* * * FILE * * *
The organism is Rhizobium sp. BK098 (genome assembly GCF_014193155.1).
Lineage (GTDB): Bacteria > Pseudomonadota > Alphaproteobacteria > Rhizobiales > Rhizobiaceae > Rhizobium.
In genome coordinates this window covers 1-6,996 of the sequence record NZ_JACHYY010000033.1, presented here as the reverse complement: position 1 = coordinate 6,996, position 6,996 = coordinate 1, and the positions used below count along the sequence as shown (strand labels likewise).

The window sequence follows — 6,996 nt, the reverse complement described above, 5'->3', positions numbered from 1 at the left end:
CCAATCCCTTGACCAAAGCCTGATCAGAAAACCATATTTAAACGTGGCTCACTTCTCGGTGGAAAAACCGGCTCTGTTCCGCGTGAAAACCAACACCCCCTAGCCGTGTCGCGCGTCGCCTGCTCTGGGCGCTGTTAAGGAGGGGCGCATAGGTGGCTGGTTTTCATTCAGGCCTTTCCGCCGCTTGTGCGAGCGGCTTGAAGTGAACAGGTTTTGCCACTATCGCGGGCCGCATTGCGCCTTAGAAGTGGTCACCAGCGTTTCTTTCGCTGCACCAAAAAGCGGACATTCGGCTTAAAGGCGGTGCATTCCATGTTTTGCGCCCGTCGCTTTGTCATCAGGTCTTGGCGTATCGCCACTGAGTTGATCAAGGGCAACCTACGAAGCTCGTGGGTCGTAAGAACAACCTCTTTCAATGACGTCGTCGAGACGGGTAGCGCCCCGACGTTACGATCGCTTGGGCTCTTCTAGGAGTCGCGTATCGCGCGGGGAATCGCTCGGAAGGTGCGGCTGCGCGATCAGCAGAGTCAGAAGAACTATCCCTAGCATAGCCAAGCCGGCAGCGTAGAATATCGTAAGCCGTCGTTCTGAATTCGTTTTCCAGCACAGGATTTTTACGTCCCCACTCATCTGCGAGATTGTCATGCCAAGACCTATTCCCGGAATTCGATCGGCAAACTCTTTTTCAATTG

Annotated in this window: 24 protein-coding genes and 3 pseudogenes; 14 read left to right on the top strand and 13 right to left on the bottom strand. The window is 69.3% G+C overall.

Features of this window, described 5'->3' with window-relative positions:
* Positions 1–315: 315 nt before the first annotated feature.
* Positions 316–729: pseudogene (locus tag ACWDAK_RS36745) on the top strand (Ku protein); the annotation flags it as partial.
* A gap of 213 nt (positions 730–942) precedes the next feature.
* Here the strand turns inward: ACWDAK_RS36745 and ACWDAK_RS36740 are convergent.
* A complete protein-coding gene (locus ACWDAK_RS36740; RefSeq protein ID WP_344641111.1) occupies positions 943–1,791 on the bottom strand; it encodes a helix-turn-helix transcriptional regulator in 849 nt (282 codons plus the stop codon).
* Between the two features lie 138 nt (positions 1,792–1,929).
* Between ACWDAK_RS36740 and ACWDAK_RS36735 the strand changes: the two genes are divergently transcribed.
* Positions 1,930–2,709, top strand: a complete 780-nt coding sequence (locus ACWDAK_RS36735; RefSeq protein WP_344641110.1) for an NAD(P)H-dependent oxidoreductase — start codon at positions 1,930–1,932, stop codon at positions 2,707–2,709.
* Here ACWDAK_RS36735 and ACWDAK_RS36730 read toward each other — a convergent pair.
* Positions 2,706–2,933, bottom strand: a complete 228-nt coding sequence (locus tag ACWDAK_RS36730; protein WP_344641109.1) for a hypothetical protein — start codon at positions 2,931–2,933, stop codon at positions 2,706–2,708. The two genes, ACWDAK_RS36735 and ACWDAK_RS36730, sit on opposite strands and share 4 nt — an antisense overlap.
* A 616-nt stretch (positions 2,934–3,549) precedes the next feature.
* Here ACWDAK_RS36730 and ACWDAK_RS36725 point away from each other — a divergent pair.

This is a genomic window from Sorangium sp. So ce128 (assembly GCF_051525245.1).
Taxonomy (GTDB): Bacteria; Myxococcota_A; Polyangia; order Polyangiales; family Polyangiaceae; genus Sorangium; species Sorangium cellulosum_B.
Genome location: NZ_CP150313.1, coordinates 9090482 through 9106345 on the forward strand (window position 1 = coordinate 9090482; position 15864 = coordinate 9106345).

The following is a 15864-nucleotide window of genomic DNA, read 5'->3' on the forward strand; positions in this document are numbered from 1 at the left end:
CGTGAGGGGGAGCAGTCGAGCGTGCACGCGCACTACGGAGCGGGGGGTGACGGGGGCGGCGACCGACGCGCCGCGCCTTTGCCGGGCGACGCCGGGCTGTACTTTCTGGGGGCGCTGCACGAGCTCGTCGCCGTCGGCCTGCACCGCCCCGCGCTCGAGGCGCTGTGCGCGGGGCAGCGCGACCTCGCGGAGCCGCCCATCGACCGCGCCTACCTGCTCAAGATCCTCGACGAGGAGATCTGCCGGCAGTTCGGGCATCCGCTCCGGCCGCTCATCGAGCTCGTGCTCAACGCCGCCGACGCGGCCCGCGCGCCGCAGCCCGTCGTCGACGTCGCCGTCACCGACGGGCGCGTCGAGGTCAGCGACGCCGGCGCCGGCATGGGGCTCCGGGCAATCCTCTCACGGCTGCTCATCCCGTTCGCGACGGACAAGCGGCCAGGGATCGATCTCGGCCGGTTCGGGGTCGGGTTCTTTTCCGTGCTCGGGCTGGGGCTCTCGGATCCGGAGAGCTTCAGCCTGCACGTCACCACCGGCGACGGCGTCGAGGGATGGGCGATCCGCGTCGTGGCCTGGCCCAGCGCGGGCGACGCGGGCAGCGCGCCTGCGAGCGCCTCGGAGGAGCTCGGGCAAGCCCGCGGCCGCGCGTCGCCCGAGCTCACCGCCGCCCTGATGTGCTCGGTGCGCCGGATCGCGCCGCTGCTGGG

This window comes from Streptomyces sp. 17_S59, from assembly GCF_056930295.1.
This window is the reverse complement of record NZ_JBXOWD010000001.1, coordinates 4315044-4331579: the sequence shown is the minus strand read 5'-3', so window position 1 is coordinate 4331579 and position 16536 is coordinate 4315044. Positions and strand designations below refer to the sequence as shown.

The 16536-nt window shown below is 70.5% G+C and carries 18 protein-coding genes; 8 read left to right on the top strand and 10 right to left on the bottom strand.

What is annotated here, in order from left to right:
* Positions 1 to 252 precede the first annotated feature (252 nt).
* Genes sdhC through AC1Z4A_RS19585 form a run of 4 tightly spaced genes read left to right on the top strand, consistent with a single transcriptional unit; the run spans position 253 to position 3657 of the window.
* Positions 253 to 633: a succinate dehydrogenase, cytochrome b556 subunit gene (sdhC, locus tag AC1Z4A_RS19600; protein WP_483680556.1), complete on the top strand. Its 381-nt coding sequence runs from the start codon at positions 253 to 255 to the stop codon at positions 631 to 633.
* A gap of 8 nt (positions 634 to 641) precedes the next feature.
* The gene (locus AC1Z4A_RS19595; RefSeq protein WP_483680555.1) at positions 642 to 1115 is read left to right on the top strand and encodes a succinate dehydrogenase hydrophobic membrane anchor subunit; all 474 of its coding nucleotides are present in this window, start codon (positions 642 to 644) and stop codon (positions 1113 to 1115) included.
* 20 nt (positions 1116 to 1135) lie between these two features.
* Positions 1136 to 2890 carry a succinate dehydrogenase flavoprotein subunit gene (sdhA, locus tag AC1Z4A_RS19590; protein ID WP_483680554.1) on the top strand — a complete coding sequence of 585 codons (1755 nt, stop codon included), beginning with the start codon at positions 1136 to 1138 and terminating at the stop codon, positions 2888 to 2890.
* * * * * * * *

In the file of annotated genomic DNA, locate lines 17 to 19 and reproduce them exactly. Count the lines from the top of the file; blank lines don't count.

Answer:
* Positions 2,706–2,933, bottom strand: a complete 228-nt coding sequence (locus tag ACWDAK_RS36730; protein WP_344641109.1) for a hypothetical protein — start codon at positions 2,931–2,933, stop codon at positions 2,706–2,708. The two genes, ACWDAK_RS36735 and ACWDAK_RS36730, sit on opposite strands and share 4 nt — an antisense overlap.
* A 616-nt stretch (positions 2,934–3,549) precedes the next feature.
* Here ACWDAK_RS36730 and ACWDAK_RS36725 point away from each other — a divergent pair.